Monday, May 24, 2010

When is Eugenics not Eugenics?

eugenics |yoōˈjeniks| - plural noun [treated as sing. ]
The science of improving a human population by controlled breeding to increase the occurrence of desirable heritable characteristics. Developed largely by Francis Galton as a method of improving the human race, it fell into disfavor only after the perversion of its doctrines by the Nazis.
Ignoring the fact that the above definition is quite biased, let's talk about eugenics.

I was listening to a podcast today about the ethics of IVF, and one of the things brought up was how IVF was inherently used for eugenics. Several embryos are created and at some point they are scanned for genetic defects. Only the "healthy" (where healthy means it passes the requirements of both doctor and parents) embryo is allowed to survive - the rest are killed.

Of course this is tragic. But what if science advanced to the point where a cell's DNA could be examined without destroying the cell? One could then take genetically scan egg and sperm cells, and only combine the ones with the desired traits (or lack of "defects"). Still eugenics, but without the moral problem of killing human beings. Is it immoral to choose which of your sperm and egg are used to create a child?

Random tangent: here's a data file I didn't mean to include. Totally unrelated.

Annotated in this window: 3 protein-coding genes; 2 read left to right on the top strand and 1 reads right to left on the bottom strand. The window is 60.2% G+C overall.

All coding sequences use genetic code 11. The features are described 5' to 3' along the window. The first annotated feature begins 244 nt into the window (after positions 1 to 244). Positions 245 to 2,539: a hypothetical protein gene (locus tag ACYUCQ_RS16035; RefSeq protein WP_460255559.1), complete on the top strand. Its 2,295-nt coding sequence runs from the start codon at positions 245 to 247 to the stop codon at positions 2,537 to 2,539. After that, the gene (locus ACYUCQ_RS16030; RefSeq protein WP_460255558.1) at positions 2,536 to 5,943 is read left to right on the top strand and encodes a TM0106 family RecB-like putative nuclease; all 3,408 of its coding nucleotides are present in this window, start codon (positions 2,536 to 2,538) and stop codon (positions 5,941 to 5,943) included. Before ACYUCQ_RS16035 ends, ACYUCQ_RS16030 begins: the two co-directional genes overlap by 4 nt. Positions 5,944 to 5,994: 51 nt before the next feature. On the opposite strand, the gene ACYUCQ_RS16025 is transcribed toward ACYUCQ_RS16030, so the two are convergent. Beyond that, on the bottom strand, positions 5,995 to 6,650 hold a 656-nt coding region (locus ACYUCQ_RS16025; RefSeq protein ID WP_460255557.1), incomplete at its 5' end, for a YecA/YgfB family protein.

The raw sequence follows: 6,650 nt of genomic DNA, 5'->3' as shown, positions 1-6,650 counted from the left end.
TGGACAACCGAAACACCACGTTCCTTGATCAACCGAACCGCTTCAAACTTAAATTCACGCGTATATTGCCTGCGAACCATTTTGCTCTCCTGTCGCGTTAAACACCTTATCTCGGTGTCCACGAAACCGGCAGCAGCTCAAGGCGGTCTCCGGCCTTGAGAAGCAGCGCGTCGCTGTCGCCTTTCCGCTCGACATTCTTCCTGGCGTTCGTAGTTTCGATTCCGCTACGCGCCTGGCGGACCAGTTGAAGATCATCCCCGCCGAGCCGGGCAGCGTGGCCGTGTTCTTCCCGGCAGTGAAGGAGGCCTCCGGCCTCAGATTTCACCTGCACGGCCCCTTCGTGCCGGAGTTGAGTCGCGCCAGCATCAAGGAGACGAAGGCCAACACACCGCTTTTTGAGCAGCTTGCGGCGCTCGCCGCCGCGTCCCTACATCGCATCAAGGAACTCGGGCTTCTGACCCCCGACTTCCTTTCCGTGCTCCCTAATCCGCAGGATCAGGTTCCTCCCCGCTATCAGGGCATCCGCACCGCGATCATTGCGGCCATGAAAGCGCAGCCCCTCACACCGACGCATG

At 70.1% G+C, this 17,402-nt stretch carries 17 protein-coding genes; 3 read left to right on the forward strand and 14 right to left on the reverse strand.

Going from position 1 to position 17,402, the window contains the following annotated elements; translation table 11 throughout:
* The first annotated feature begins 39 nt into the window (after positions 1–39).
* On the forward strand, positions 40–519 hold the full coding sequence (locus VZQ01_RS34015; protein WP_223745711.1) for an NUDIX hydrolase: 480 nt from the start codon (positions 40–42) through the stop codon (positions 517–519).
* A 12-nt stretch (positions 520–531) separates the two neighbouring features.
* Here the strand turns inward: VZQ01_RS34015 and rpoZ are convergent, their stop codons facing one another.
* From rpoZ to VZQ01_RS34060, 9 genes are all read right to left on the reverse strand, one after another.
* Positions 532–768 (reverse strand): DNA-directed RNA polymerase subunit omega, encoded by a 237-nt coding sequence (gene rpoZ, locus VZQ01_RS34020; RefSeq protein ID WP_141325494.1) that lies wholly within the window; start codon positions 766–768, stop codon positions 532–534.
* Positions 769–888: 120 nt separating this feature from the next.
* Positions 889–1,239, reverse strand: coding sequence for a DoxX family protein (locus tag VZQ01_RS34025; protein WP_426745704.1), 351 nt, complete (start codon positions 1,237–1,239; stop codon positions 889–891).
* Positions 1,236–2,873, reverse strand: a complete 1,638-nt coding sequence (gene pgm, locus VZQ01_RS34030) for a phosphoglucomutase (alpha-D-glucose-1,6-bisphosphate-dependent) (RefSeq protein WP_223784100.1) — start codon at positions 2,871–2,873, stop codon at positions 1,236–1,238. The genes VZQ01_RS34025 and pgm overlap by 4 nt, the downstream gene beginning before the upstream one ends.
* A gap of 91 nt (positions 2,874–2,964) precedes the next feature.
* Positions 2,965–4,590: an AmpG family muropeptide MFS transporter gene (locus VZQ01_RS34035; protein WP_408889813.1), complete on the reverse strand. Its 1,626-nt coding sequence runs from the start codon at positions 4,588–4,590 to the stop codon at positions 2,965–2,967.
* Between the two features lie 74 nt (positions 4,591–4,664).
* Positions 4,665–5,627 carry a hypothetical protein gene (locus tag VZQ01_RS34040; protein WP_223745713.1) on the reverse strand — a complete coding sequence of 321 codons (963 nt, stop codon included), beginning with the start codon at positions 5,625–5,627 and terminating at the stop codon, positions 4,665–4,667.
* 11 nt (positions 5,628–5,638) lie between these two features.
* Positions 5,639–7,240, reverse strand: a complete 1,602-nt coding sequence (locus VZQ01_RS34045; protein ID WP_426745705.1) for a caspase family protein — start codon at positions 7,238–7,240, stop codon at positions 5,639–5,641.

How about the case where two people choose to have children with each other (or not) based on having the desired traits (or "defects"). Technically you are choosing sperm and egg, just allowing a larger amount of variance. Still eugenics? Still immoral?

How about choosing a mate with white skin, brown hair and good teeth, because youwant children with those characteristics. Still eugenics? Still immoral?

Where do you think the "line" is, and why?


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